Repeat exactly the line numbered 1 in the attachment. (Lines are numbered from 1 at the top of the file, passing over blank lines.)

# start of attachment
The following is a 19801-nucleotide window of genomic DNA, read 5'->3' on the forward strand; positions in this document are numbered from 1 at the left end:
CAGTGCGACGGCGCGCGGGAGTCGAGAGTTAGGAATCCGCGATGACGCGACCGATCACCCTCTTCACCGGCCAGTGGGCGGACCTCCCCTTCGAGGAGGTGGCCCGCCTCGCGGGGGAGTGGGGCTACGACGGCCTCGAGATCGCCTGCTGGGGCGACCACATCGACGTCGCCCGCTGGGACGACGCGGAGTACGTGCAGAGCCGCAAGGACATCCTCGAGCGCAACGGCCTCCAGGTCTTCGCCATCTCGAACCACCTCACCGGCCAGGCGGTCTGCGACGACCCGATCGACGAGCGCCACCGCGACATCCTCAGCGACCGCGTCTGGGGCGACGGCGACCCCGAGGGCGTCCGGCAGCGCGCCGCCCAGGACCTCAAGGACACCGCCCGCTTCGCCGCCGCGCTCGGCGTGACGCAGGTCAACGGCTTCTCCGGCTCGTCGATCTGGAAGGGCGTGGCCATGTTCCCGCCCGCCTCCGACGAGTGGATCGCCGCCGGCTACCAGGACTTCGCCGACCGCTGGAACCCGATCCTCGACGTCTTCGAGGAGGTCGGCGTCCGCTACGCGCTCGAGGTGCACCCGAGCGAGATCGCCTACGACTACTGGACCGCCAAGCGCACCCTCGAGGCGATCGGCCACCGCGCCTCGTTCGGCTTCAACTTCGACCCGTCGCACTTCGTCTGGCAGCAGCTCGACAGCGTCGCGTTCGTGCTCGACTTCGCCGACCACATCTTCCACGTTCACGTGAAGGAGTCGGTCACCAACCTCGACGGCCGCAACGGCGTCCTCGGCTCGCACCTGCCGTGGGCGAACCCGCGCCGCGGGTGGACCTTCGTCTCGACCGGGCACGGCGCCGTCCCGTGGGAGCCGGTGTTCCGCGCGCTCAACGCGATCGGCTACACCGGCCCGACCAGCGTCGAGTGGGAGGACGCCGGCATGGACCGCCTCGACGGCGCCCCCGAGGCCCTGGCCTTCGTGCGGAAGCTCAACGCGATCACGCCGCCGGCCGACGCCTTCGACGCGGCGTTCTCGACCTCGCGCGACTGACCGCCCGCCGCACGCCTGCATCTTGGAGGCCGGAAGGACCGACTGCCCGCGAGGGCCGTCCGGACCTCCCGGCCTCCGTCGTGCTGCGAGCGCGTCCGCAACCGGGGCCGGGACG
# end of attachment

The following is a 19801-nucleotide window of genomic DNA, read 5'->3' on the forward strand; positions in this document are numbered from 1 at the left end: